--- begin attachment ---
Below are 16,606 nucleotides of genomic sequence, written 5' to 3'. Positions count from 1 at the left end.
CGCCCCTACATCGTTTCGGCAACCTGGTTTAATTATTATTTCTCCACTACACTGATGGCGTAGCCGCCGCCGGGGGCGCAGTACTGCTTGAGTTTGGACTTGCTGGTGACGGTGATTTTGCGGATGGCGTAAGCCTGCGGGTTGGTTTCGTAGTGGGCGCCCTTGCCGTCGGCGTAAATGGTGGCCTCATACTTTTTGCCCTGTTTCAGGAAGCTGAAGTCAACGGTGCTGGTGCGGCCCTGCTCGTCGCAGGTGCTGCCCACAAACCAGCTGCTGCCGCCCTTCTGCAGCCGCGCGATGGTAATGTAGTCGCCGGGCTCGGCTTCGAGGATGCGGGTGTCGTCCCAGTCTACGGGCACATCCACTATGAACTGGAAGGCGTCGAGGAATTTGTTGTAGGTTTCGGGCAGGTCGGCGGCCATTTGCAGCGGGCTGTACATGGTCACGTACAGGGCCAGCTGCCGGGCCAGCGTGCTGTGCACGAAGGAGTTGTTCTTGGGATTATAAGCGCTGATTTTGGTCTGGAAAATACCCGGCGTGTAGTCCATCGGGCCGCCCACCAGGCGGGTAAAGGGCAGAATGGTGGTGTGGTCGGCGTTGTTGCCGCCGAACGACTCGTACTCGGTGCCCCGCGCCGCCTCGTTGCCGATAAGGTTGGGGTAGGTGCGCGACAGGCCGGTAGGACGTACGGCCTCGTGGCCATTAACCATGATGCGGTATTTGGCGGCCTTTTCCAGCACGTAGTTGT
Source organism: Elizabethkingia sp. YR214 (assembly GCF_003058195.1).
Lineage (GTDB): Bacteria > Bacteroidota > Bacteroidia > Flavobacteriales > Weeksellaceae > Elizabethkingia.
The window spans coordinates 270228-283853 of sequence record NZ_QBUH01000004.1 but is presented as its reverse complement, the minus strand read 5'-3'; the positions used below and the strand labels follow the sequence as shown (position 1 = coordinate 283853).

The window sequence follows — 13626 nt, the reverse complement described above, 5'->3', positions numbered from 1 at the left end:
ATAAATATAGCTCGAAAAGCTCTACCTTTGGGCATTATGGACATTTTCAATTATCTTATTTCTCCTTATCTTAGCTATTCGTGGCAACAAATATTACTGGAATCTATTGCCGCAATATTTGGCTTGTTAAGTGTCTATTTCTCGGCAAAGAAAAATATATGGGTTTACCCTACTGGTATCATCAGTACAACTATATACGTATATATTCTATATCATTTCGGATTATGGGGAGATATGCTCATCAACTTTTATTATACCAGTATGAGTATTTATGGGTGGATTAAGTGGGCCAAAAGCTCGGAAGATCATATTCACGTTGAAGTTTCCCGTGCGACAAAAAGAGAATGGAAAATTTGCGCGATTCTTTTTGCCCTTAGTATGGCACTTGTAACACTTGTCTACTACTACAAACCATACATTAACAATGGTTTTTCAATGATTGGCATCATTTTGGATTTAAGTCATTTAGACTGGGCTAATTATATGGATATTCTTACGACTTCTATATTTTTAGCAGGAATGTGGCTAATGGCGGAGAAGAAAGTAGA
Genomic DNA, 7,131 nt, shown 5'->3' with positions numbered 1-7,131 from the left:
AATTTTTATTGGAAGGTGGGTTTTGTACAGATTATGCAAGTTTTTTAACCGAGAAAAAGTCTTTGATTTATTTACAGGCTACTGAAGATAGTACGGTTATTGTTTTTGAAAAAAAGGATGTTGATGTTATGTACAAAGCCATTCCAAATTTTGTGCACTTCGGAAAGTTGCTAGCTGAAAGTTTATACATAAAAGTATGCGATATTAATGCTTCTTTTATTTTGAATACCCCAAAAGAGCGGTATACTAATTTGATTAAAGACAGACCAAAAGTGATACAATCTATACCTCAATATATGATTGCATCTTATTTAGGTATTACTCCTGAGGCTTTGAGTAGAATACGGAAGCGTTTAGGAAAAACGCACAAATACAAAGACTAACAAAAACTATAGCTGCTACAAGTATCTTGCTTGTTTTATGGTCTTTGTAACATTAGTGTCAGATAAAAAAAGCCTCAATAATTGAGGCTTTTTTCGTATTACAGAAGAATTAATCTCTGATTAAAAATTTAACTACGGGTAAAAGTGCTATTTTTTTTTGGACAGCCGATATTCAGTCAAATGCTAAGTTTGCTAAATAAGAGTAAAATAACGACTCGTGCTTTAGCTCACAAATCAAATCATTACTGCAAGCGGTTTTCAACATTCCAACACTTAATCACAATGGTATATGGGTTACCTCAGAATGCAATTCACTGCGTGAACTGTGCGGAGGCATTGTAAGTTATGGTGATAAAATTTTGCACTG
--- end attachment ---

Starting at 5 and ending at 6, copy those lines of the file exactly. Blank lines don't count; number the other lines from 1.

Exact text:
The window spans coordinates 270228-283853 of sequence record NZ_QBUH01000004.1 but is presented as its reverse complement, the minus strand read 5'-3'; the positions used below and the strand labels follow the sequence as shown (position 1 = coordinate 283853).

The window sequence follows — 13626 nt, the reverse complement described above, 5'->3', positions numbered from 1 at the left end: